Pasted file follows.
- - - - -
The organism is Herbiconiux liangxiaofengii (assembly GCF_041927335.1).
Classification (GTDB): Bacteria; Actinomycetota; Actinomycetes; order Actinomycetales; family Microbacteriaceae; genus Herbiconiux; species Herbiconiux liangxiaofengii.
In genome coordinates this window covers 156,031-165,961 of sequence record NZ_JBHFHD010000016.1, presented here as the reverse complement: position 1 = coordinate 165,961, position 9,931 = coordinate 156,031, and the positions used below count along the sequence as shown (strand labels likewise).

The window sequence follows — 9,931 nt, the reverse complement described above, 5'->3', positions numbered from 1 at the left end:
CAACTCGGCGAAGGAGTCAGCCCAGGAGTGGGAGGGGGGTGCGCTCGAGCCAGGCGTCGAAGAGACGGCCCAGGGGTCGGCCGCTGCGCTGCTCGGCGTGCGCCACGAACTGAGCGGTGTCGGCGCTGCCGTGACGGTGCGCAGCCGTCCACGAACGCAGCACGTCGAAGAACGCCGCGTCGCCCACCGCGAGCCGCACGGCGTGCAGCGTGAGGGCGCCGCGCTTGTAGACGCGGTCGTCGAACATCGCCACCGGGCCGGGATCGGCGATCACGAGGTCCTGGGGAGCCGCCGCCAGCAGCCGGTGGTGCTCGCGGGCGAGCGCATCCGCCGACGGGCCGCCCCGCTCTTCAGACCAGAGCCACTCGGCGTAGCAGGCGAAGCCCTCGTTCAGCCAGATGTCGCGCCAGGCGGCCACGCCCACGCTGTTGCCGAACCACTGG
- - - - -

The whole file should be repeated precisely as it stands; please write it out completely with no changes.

The organism is Herbiconiux liangxiaofengii (assembly GCF_041927335.1).
Classification (GTDB): Bacteria; Actinomycetota; Actinomycetes; order Actinomycetales; family Microbacteriaceae; genus Herbiconiux; species Herbiconiux liangxiaofengii.
In genome coordinates this window covers 156,031-165,961 of sequence record NZ_JBHFHD010000016.1, presented here as the reverse complement: position 1 = coordinate 165,961, position 9,931 = coordinate 156,031, and the positions used below count along the sequence as shown (strand labels likewise).

The window sequence follows — 9,931 nt, the reverse complement described above, 5'->3', positions numbered from 1 at the left end:
CAACTCGGCGAAGGAGTCAGCCCAGGAGTGGGAGGGGGGTGCGCTCGAGCCAGGCGTCGAAGAGACGGCCCAGGGGTCGGCCGCTGCGCTGCTCGGCGTGCGCCACGAACTGAGCGGTGTCGGCGCTGCCGTGACGGTGCGCAGCCGTCCACGAACGCAGCACGTCGAAGAACGCCGCGTCGCCCACCGCGAGCCGCACGGCGTGCAGCGTGAGGGCGCCGCGCTTGTAGACGCGGTCGTCGAACATCGCCACCGGGCCGGGATCGGCGATCACGAGGTCCTGGGGAGCCGCCGCCAGCAGCCGGTGGTGCTCGCGGGCGAGCGCATCCGCCGACGGGCCGCCCCGCTCTTCAGACCAGAGCCACTCGGCGTAGCAGGCGAAGCCCTCGTTCAGCCAGATGTCGCGCCAGGCGGCCACGCCCACGCTGTTGCCGAACCACTGG